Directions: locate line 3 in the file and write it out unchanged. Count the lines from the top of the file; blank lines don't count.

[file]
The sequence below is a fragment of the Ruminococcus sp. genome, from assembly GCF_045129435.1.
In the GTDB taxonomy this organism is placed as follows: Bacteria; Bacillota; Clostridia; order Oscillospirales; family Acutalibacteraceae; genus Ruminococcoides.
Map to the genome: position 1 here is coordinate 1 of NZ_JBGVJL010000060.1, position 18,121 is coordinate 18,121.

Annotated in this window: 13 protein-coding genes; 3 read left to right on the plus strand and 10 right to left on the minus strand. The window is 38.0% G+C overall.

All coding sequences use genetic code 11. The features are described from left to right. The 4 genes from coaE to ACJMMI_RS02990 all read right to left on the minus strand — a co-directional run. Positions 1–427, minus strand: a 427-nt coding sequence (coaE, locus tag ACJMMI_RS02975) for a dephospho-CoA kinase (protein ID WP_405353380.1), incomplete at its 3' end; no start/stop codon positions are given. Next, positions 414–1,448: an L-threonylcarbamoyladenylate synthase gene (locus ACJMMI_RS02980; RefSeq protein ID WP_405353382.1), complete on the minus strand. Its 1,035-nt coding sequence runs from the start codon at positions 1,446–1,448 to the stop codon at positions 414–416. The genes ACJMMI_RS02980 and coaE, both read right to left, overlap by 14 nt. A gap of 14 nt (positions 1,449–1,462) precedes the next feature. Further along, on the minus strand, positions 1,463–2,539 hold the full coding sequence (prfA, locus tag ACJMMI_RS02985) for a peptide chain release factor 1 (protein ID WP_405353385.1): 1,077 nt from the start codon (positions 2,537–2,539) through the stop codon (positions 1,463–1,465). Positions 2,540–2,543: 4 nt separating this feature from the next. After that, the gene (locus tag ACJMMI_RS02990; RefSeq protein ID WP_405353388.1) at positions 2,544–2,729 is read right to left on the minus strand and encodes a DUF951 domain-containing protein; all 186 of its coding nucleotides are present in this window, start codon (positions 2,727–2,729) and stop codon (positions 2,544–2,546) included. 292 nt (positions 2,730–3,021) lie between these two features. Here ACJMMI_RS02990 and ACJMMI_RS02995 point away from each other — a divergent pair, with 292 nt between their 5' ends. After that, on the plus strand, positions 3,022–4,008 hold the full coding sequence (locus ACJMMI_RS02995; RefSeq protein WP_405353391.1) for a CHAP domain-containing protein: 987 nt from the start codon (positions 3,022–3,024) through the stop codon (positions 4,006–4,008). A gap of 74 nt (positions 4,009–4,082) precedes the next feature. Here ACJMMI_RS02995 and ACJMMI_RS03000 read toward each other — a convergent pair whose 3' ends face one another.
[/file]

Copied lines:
Map to the genome: position 1 here is coordinate 1 of NZ_JBGVJL010000060.1, position 18,121 is coordinate 18,121.